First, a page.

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Ayotte Continues Fight to Protect Nashua Air Traffic Control Tower

Press Release

Location: Washington, DC

U.S. Senator Kelly Ayotte (R-NH), Ranking Member of the Senate Commerce Subcommittee on Aviation, today continued her call for the FAA to keep open contract air traffic control towers - including the one at Nashua Airport - that were targeted for closure by the agency as a result of sequestration cuts.

In a bipartisan letter to Transportation Secretary Ray LaHood and FAA Administrator Michael Huerta, Ayotte and fellow members of the House and Senate Commerce Committees underscored their opposition to the FAA's decision last month to target 149 federal contract air traffic control towers across the country. Last week, the FAA announced it would prevent imminent closure of control towers, including Nashua's, but only until June 15.

"We are profoundly disappointed with the decision of the Federal Aviation Administration (FAA) to target 149 FAA contract control towers for closure on June 15," they wrote. "We ask that you identify lower priority spending elsewhere in the FAA's budget for reduction."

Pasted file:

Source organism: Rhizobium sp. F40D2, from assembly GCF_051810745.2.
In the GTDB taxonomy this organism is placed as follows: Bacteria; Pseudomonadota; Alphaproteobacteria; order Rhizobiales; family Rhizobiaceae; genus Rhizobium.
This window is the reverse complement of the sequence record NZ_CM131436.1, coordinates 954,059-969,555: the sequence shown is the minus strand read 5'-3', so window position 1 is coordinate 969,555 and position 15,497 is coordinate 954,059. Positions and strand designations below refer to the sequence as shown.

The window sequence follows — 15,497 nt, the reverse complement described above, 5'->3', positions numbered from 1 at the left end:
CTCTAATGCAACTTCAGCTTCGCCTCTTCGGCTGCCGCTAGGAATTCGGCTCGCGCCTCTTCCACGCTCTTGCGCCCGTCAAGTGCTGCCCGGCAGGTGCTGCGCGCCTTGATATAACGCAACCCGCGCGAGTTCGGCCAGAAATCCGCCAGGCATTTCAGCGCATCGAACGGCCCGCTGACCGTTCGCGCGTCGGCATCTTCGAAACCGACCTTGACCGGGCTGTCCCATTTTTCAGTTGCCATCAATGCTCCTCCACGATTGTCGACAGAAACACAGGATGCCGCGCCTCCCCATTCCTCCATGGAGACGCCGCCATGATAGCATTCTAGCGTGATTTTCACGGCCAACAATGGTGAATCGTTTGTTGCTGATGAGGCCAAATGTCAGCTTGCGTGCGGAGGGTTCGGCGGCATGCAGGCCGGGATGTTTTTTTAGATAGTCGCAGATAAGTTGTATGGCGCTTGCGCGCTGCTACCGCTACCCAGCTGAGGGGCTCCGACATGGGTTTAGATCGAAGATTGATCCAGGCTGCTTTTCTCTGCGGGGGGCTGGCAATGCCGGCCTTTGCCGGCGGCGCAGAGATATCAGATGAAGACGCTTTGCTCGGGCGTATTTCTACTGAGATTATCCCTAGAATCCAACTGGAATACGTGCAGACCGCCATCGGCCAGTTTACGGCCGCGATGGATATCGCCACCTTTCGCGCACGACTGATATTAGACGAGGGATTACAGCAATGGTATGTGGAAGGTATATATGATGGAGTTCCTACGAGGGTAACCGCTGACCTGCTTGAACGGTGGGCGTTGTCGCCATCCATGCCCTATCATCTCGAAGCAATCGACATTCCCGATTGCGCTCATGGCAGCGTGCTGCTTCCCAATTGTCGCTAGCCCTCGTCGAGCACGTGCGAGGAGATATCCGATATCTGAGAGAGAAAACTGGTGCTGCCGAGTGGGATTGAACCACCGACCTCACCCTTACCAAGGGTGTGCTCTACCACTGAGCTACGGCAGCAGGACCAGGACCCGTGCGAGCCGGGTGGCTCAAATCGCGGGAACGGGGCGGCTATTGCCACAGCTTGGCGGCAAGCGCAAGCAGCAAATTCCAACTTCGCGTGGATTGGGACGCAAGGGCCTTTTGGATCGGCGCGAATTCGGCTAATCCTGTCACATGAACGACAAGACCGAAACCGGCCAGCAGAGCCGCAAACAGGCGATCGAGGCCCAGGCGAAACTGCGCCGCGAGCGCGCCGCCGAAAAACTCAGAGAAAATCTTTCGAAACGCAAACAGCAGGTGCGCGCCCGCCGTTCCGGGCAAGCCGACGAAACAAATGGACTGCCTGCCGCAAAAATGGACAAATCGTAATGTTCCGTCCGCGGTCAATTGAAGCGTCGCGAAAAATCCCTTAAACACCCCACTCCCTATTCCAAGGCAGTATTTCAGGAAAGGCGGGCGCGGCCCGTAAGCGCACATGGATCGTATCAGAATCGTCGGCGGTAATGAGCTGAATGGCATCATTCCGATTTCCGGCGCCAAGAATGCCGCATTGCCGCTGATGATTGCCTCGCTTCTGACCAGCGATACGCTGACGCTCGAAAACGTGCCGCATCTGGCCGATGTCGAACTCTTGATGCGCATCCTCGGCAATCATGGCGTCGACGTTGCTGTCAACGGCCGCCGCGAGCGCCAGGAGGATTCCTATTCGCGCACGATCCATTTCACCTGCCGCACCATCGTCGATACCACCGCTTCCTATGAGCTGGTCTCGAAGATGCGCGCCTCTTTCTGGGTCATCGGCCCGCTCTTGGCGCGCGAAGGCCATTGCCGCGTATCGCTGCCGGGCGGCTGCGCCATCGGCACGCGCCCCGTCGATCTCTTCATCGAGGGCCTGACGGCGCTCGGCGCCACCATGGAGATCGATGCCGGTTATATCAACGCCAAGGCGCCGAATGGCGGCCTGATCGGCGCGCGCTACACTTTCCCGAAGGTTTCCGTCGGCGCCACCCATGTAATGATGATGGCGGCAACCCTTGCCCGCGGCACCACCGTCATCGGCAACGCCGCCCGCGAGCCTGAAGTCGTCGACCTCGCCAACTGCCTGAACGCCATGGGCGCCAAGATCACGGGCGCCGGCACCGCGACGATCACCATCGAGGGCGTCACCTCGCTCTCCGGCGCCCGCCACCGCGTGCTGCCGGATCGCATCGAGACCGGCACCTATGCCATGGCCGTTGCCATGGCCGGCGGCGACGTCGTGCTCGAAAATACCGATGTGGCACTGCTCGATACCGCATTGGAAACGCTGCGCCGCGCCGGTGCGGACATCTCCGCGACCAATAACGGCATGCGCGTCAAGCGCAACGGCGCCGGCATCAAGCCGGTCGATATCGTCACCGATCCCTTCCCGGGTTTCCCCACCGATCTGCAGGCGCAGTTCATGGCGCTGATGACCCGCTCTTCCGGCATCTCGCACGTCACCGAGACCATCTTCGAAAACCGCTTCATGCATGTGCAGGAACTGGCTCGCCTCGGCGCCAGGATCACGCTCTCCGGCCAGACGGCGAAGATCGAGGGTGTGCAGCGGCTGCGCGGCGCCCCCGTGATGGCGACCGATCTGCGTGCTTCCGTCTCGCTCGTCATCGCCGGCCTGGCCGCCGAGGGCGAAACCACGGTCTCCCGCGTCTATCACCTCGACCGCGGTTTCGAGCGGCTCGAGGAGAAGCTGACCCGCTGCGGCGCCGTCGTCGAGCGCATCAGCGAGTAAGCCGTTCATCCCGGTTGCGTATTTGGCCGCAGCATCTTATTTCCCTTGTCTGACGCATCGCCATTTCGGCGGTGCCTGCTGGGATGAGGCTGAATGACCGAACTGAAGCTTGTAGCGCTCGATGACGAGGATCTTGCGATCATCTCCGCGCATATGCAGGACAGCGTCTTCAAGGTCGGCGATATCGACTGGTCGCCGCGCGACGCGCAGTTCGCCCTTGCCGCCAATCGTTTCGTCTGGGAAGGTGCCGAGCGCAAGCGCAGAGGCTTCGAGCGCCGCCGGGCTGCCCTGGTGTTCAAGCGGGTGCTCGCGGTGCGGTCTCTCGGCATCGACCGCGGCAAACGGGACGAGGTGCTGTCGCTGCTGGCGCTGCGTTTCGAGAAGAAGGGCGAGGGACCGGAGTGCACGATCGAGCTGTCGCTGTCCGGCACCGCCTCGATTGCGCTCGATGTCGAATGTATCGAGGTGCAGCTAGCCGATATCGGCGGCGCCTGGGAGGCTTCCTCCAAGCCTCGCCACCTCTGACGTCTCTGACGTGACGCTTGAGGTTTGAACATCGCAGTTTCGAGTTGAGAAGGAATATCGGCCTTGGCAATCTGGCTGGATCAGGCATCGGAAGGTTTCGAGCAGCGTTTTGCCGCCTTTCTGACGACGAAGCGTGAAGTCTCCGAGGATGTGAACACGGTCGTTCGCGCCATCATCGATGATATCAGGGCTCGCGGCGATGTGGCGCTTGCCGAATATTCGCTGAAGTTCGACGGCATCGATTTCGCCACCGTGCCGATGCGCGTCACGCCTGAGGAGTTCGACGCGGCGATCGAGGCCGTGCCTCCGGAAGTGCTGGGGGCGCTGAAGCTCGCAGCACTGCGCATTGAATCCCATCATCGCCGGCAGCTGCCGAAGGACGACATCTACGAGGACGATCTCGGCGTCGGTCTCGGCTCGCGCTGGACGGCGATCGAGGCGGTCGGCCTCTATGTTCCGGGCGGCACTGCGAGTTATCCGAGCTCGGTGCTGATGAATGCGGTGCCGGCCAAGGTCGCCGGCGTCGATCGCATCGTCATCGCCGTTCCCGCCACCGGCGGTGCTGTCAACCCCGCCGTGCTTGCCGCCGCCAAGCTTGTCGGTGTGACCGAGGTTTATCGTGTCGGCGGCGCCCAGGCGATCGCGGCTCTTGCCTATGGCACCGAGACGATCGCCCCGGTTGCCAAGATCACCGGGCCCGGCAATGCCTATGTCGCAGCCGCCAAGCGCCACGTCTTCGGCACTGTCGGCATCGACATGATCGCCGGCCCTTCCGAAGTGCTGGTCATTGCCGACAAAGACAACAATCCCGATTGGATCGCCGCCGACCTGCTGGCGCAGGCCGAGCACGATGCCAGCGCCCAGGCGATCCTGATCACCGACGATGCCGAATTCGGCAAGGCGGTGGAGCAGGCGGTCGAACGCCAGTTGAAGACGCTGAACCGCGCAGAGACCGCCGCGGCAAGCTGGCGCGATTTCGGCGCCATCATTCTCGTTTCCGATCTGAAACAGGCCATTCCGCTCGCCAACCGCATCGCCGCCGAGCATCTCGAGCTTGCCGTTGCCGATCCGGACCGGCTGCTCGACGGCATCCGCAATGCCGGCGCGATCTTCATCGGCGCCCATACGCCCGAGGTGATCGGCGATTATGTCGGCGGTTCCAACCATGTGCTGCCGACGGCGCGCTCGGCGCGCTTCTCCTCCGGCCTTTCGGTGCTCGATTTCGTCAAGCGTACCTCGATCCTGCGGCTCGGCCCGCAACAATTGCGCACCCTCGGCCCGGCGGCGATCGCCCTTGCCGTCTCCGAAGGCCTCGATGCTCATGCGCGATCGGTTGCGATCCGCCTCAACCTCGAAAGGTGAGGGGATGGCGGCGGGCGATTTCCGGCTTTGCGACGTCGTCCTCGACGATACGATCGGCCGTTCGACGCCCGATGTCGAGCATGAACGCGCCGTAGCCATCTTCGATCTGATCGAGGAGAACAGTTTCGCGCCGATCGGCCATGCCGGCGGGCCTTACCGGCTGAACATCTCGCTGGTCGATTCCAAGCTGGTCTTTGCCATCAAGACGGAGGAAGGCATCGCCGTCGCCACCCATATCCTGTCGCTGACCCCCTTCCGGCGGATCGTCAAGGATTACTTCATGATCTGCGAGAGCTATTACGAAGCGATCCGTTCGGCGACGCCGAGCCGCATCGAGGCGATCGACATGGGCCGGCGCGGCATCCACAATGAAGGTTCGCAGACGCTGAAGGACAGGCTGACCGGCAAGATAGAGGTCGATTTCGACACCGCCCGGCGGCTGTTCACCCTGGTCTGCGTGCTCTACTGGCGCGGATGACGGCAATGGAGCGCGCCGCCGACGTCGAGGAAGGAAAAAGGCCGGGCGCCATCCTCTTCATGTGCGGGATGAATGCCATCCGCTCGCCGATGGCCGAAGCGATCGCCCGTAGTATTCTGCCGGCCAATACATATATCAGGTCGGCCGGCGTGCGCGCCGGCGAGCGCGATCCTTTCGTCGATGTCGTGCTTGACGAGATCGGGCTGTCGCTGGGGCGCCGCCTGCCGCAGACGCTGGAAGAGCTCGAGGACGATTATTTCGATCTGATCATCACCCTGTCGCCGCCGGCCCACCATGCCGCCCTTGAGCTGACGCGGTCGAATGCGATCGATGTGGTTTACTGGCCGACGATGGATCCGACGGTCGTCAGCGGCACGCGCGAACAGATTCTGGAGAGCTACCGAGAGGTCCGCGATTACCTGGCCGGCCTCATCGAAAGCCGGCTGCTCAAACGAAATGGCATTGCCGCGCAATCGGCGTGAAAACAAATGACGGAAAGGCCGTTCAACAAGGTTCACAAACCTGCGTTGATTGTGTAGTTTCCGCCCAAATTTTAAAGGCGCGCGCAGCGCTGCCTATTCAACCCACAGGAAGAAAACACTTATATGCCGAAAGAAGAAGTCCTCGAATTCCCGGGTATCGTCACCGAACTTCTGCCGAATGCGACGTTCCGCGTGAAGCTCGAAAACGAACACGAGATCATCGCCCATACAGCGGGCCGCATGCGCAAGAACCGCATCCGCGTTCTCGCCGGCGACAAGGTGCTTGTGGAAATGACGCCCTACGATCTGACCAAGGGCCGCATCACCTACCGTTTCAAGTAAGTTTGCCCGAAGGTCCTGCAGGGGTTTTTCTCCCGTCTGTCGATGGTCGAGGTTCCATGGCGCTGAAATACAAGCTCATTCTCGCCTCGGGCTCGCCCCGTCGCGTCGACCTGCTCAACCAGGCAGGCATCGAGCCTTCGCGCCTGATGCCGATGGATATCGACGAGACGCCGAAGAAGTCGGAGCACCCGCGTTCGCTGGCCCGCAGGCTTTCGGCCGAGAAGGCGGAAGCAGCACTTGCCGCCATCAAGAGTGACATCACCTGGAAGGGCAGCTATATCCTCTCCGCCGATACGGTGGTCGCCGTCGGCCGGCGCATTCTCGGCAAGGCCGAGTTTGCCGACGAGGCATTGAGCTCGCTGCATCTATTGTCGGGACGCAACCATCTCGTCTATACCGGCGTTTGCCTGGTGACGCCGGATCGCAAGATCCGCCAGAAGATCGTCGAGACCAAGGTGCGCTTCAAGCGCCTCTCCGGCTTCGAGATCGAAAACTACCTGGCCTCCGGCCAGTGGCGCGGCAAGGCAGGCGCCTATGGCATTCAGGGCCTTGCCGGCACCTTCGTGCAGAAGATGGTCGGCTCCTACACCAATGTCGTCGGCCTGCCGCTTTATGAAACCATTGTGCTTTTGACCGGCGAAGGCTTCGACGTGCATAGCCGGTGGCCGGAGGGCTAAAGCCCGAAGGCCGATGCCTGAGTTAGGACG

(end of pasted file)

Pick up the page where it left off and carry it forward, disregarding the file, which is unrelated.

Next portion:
During recent debate on the catch all federal spending bill known as the "continuing resolution," Senator Ayotte made the case for Nashua Airport on the floor of the United States Senate. She pushed for an amendment that would help keep open air traffic control towers like the one at Nashua's Boire Field by allowing the FAA to use funds from other areas of its budget - without disrupting operations. Despite having strong support from members of both parties, the common sense measure was blocked from even receiving a vote.

Senator Ayotte will continue to press the issue with Administrator Huerta, who is scheduled to testify next Tuesday at a Commerce Committee hearing focused on aviation safety.

In 2012, the FAA designated the Nashua Airport as an asset of national importance due to its important role in the safe and efficient operations of the aviation system in New England and nationally - particularly as a regional relief destination for more congested facilities in the Northeast.

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